Many times has the question been posed as to whether or not a DUI will affect your insurance rates. The answer is not as straightforward as one would hope. Consequently, the answer is, “it depends.”
First, we must look to what exactly is going on with your driving record once you receive a DUI. If you are arrested and your BAC is over 0.08 or you refuse blood alcohol testing, then on the 46th day after your DUI arrest, your driving privileges will be suspended.
Meanwhile, when the suspension becomes effective, your Driving Record will show “Statutory Summary Suspension” and the dates you are to be suspended.
If you and/or your family is insured under a car insurance policy, the larger insurance companies, such as State Farm, Allstate, and GEICO, will periodically review your policy. In that review, they will run the license statuses of each of the insured on your policy. If they discover that one of your dependants (or even yourself) has a suspended driver’s license, they will likely CANCEL your entire policy. Most license suspensions result from what insurance companies classify as major violations. Preferred rated policies, and in most cases even standard rated policies, will not allow for any type of major convictions or suspensions for any household driver within the previous 5 year period. Insurance companies will periodically re-underwrite existing policy holders and if it is discovered that a driver was convicted of a major violation and/or subject to a license suspension, non-renewal of the entire policy is a common result or even cancellation.
For example, if your son or daughter receives an underage drinking ticket, they plead guilty, receive court supervision, and the clerk mails notice of that disposition to the Secretary of State, your son/daughter’s driving privileges will be suspended for 3 months. Since your son or daughter never told you about the ticket or the suspension, you will likely find out the hard way because you’ll get into an accident and realize that your insurance policy was canceled. Now, the insurance company should send you notice in the form of a cancellation letter. However, if you don’t receive the letter or it’s lost in the mail, you may be driving without insurance and not even know it.
So what should you do if you find out about the suspension? This answer depends on the advice from your attorney, contingent on factors that will differ from policy to policy. One option is remove the suspended household driver from the policy and obtain a temporary policy under a different insurer, such as progressive or InsureOne. If the insurance company still tries to deny your renewal or attempts to cancel your policy, you can tell them the person is no longer a part of your household. If you would like to play the odds, you could keep the suspended dependant on your policy and hope that the insurance company doesn’t find out. The odds are in your favor that they will not find out because it is costly for the insurance company to review the driving records. It costs $12 per driving record to obtain. I’ve learned that the insurance companies will “periodically” review; however, it’s unlikely they’ll review unless your policy is up for renewal. If that is the case, option one may seem the most plausible. If it’s not up for renewal, you could probably play the odds and get by okay. However, that is most certainly NOT a guarantee.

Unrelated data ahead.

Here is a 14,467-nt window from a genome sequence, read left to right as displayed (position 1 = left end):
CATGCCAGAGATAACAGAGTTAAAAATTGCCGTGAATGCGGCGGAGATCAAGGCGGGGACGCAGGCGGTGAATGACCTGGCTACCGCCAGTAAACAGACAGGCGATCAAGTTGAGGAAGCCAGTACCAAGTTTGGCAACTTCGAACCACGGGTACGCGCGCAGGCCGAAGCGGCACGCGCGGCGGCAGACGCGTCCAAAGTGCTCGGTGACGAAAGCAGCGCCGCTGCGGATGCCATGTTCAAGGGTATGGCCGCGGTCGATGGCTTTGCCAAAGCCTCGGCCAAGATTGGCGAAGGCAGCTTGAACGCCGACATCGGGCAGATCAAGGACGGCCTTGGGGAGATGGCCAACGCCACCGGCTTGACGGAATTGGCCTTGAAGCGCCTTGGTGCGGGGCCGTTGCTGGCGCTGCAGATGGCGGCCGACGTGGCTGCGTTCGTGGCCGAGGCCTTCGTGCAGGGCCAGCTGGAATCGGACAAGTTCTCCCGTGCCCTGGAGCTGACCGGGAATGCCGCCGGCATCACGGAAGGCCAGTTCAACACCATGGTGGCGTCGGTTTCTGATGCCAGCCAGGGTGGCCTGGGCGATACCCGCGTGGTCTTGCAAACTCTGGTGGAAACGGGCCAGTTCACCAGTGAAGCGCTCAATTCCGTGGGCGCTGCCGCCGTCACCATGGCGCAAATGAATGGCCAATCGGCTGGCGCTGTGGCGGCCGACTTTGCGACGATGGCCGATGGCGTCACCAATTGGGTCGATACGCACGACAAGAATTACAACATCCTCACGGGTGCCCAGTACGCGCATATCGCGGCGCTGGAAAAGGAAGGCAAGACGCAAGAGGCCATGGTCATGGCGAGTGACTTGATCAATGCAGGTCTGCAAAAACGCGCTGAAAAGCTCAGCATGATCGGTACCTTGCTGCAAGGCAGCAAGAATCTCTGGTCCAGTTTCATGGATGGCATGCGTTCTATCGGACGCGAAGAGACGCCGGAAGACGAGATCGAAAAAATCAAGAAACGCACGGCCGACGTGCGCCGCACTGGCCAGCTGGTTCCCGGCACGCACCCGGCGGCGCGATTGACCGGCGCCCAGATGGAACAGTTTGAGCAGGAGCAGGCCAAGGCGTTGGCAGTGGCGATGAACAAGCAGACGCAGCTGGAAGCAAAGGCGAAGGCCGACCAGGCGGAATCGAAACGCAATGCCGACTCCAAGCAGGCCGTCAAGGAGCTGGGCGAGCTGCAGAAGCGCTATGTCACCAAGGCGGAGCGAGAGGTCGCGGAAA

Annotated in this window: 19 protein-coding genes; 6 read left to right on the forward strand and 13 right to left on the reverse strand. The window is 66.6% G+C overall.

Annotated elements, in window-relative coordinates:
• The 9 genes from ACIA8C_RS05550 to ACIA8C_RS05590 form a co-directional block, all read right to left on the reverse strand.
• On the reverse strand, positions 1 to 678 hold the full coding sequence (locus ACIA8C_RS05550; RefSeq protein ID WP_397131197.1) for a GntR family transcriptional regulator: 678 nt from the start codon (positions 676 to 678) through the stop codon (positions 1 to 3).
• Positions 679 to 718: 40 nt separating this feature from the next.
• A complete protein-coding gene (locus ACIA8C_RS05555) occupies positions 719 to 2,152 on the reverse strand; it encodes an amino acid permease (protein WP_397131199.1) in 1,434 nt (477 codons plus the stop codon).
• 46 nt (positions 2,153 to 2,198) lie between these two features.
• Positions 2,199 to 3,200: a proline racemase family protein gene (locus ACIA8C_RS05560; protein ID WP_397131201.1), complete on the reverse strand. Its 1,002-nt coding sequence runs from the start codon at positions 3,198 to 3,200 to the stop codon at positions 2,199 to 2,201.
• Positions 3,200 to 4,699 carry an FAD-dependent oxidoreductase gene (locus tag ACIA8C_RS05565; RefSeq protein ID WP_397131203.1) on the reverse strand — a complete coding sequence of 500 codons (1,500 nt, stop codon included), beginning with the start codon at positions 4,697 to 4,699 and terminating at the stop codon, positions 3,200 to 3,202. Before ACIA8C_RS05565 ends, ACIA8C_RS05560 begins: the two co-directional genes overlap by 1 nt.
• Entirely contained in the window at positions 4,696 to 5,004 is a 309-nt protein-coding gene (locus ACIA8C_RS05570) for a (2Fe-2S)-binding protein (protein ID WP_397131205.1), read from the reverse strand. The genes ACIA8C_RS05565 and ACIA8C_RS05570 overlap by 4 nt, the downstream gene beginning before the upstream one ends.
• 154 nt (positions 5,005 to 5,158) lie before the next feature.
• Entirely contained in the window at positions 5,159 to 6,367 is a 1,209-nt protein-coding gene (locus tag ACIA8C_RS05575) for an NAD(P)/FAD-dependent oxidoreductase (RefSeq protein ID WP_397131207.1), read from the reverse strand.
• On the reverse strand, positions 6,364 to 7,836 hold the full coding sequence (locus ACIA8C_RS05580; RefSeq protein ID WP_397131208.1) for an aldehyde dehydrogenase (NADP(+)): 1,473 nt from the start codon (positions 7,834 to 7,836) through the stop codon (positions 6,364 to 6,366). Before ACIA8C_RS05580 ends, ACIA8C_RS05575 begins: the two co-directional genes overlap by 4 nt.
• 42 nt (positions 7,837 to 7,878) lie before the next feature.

This is typical for any type of suspension. A suspension for DUI would likely be taken more seriously than a suspension for parking tickets. It is unclear whether or not insurance companies draw that distinction. In our experience, insurance companies will usually do as much as they can to protect their bottom line.
As to insurance rates, it would be prudent to review your insurance policy to see what the fine print says about suspensions and traffic violations. If your policy raises rates for dispositions that do NOT result in a conviction, such as court supervision, you should take issue with that insurance company and possibly consider canceling the policy for a company that will NOT raise your rates.
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The attorneys at Hall & Rustom LLC represent clients throughout the entire state of Illinois, including, but not limited to, the cities of Peoria, Morton, Washington, Pekin, Eureka, East Peoria, Dunlap, Metamora, Bartonville, Bloomington, Normal and any legal matter located in Peoria County, Tazewell County, Woodford County, Marshall County, Stark County, Henry County, Knox County and McLean County.
Jeff Hall is managing partner at Hall, Rustom & Fritz LLC and concentrates his law practice in Criminal Law, DUI & Traffic law, driver’s license reinstatement hearings and criminal record expungements.
If you have a legal question, email Jeff Hall.